Under cloudy skies, dogs of all shape, size and breeds, as well as their owners, were on hand to compete at the Kenai Kennel Club dog agility trial this weekend.
Participants from across Alaska, along with their four-legged companions, traveled to Kenai for the three-day event that included standard agility course, jumpers and weaves and time to beat events. A total of 300 dogs were entered in the trial, from the smallest Chihuahua to the largest Great Dane, the field was filled with colorful, furry participants.
Kathy East, agility chair for the Kenai Kennel Club, said during the standard agility course, dogs go through jumps, teeter totter and A-frame structures, as well as tires and tunnels. Courses are set up differently each day and handlers are allowed to walk the course without their canine.
“It’s a surprise,” East said.
The jumpers and weaves course is the same, with the course set up differently each time and only the handler is allowed to see the course before the trial.
“They idea is to try and get (the dog) to take everything in the right order and do it correctly,” she said.
On Saturday and Sunday, the new time to beat course was set up. The idea of the course is to get the dogs to have the best time.
East said each dog had a chance to run the courses twice a day. On average, most dogs and their owners spend weeks before a trial training.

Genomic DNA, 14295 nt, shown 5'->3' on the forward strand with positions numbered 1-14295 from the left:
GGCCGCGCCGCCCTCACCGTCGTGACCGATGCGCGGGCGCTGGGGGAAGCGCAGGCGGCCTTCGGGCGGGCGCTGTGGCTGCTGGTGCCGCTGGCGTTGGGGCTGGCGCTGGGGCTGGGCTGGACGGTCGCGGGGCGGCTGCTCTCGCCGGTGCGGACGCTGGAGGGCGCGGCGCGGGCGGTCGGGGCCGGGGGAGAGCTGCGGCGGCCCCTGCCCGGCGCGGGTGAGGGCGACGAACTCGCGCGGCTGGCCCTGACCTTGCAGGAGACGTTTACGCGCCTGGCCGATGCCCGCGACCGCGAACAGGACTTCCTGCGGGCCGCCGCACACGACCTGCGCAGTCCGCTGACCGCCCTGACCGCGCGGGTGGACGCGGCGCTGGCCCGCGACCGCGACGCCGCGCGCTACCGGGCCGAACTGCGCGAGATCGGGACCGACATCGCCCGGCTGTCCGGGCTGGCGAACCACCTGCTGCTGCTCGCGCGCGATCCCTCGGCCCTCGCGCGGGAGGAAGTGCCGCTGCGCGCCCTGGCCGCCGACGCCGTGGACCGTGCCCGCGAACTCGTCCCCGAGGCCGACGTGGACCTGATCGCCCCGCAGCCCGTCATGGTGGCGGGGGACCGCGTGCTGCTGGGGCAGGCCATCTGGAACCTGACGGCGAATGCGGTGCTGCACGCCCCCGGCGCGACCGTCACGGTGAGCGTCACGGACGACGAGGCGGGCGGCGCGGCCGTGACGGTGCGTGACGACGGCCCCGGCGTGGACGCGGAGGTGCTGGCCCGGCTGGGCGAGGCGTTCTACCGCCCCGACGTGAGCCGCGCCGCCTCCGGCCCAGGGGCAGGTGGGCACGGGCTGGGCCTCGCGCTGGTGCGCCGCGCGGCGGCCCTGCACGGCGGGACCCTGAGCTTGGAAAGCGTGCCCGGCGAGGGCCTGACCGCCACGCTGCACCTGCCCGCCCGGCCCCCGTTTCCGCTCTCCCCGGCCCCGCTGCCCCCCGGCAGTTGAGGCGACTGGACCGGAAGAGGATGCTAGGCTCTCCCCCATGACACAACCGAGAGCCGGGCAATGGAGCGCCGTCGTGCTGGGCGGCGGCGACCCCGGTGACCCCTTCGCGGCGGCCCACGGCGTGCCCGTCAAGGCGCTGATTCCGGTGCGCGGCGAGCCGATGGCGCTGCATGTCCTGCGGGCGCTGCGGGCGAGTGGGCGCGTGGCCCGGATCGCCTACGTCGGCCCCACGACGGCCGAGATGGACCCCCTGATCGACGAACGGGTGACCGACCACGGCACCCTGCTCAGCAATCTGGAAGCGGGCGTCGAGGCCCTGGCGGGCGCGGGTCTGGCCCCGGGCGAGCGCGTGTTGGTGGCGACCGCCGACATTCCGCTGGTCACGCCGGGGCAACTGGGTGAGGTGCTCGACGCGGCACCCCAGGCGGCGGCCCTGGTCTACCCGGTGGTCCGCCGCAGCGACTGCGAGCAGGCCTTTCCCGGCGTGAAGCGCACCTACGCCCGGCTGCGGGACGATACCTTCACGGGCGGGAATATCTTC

East said the main goal is to enjoy the pet and spend quality time with them.
“The idea is to have a good time,” she said
Outside the fence, campers and trailers lined parking lot. Inside the fence, covered tents lined the outside of the agility area.
One tent was occupied by Kenai resident Jeannie Fanning and Elaine Olson. Both ladies have spent several years working with their dogs on agility.
Fanning praised her border collie, Peach, inside the tent Monday morning. She explained that Peach participated in six courses over the three days and won first place in the standard course. Fanning said she works locally with the PenDOG group. Before participating with Peach, she ran trials with a Maltese, who is now a bit too old to compete.
Fanning said Peach is excited to compete and loves to get on the course.
“It is supposed to be a fun sport for you and your dog,” she said, petting the dogs light, wavy coat.
Olson, who proudly displayed her border collie, Rumble’s photo on her iPad case, said she and her pet had a great time at the event.
Rumble, the dark brown 4-year-old border collie, won first place Saturday on the excellent standard course.
As both ladies offer their pets treats, they laugh as they explain the varied diet the dogs get while training.
Olson said she buys bulk steak, pork, chicken that she cooks and cubes up for Rumble. She also cubes up cheese.
Fanning lsaid she boils liver and cuts it into strips, then coats it in garlic powder, as incentives during training.
But it is made clear by both women that treats are not allowed on the courses.
Aside from elaborate treats, both women agree that the cost of the sport can be high, factoring in travel costs, kennels, tents and entry fees.
East stressed that the dog agility trial was not a competition between the participants, as much as a event to better one’s time and encourage the dogs.
“You’re competing with your dog and always trying to get better as you do it,” East said.
After each dog and owner ran through the course, the crowd would offer applause. Owners would walk by and congratulate each other and stop to praise the well-behaved dogs.
East said it is just a great activity to be involved in.
“It is a very neat community of dog people who cheer each other on,” she said.
Reach Sara Hardan at firstname.lastname@example.org.